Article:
Finally, the direct observation of the four stars to determine the correct time of arrival at the river might also be seen as a developmental step. It would be easy to conclude that, while the Mursi are haphazard the rest of the time, in this instance, when it really matters, they are capable of being precise. This would be a misleading conclusion. As far as the Mursi are concerned, there is a direct connection between the successive disappearance of each star in the evening twilight and the corresponding terrestrial events. To say that the Mursi are precise when they need to be is missing the point. It is more correct to say that their understanding of how the world works is completely different from ours, and yet it is both self-consistent and has a predictive capability. It is the application of this knowledge that successfully prevents the loss of the crop that provides their main food source for half of the year.

In short, as the Mursi example shows, it is misguided to attempt to measure the sophistication of an indigenous calendar against any sort of de velopmental yardstick. Instead, we need to try to understand such calendars in the context of a framework of indigenous knowledge. By doing so, we better appreciate that knowledge for what it is, and for what it can add to our appreciation of the richness and diversity of indigenous knowledge in general. On the last point, a comparison of the Mursi with the nearby Borana, who have a much more precise but highly unusual luni-stellar calendar, demonstrates very clearly how two communities in similar circumstances, with similar skies, can nonetheless think and act in completely different ways.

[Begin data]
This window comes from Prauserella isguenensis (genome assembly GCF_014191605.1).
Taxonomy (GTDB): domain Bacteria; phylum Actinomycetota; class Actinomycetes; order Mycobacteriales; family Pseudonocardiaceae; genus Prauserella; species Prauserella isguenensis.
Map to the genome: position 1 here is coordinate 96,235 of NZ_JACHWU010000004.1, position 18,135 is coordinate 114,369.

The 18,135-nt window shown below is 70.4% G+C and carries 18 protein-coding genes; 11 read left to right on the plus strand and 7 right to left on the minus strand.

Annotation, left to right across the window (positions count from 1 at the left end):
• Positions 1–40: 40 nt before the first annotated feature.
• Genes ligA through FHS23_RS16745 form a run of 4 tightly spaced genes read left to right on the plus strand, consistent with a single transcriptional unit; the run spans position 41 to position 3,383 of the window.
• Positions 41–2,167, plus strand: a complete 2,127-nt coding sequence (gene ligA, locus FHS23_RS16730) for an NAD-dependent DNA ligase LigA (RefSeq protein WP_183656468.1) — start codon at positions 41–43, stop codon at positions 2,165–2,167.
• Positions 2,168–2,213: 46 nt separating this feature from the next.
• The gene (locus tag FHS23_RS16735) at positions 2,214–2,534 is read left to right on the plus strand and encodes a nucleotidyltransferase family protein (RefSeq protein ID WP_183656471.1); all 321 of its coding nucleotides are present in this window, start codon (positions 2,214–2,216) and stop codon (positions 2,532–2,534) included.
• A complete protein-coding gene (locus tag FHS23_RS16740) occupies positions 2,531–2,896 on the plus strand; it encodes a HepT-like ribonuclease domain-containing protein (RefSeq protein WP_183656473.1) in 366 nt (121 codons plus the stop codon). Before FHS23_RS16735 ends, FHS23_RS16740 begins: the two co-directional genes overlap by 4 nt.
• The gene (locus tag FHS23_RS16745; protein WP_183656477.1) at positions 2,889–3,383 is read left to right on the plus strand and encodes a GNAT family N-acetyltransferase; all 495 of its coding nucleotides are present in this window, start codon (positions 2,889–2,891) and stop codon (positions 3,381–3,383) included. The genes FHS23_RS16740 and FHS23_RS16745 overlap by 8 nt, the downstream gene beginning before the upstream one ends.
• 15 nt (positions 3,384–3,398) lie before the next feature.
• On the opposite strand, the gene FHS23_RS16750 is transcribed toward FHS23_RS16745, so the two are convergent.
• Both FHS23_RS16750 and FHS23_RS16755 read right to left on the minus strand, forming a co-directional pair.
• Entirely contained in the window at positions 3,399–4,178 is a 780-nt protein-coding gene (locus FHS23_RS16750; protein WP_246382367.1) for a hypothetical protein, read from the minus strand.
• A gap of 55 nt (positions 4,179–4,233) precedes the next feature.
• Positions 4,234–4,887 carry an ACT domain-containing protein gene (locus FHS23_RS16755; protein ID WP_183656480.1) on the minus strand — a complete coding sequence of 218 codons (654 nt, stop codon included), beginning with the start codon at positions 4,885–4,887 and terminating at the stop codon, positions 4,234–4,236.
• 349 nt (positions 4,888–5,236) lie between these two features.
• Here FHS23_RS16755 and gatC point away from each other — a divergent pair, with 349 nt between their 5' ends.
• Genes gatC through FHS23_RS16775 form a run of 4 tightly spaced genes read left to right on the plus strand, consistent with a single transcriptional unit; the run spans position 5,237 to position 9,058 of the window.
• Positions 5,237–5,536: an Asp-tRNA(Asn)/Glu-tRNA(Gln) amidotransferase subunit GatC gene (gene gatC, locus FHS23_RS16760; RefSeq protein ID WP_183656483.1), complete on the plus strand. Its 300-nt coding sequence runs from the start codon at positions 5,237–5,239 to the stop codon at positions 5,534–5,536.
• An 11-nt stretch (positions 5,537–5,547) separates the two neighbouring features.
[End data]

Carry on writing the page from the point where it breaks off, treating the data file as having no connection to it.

See also:

Lunar and Luni-Solar Calendars.

Borana Calendar.

Heliacal Rise; Solstices.

References and further reading

Aveni, Anthony. Ancient Astronomers, 93-95. Washington, DC: Smithsonian Books, 1993.

Chamberlain, Von Del, John Carlson, and Jane Young, eds. Songs from the Sky: Indigenous Astronomical and Cosmological Traditions of the World, 298-309. Bognor Regis, UK: Ocarina Books, and College Park, MD: Center for Archaeoastronomy, 2005.

Turton, David, and Clive Ruggles. "Agreeing to Disagree: The Measurement of Duration in a Southwestern Ethiopian Community." Current Anthropology 19 (1978), 585-600.